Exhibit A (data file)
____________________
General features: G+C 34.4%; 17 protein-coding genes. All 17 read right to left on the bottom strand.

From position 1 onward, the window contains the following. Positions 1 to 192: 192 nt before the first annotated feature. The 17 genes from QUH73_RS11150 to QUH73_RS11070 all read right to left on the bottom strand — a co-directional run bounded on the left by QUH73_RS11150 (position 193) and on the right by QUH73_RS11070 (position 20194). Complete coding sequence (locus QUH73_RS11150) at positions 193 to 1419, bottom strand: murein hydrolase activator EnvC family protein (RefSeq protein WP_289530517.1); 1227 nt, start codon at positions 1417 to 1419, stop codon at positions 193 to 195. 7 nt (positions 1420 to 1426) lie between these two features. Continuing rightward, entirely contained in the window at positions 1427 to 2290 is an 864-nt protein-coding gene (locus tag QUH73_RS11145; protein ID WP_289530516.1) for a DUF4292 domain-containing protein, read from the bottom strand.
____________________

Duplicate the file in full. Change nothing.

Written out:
General features: G+C 34.4%; 17 protein-coding genes. All 17 read right to left on the bottom strand.

From position 1 onward, the window contains the following. Positions 1 to 192: 192 nt before the first annotated feature. The 17 genes from QUH73_RS11150 to QUH73_RS11070 all read right to left on the bottom strand — a co-directional run bounded on the left by QUH73_RS11150 (position 193) and on the right by QUH73_RS11070 (position 20194). Complete coding sequence (locus QUH73_RS11150) at positions 193 to 1419, bottom strand: murein hydrolase activator EnvC family protein (RefSeq protein WP_289530517.1); 1227 nt, start codon at positions 1417 to 1419, stop codon at positions 193 to 195. 7 nt (positions 1420 to 1426) lie between these two features. Continuing rightward, entirely contained in the window at positions 1427 to 2290 is an 864-nt protein-coding gene (locus tag QUH73_RS11145; protein ID WP_289530516.1) for a DUF4292 domain-containing protein, read from the bottom strand.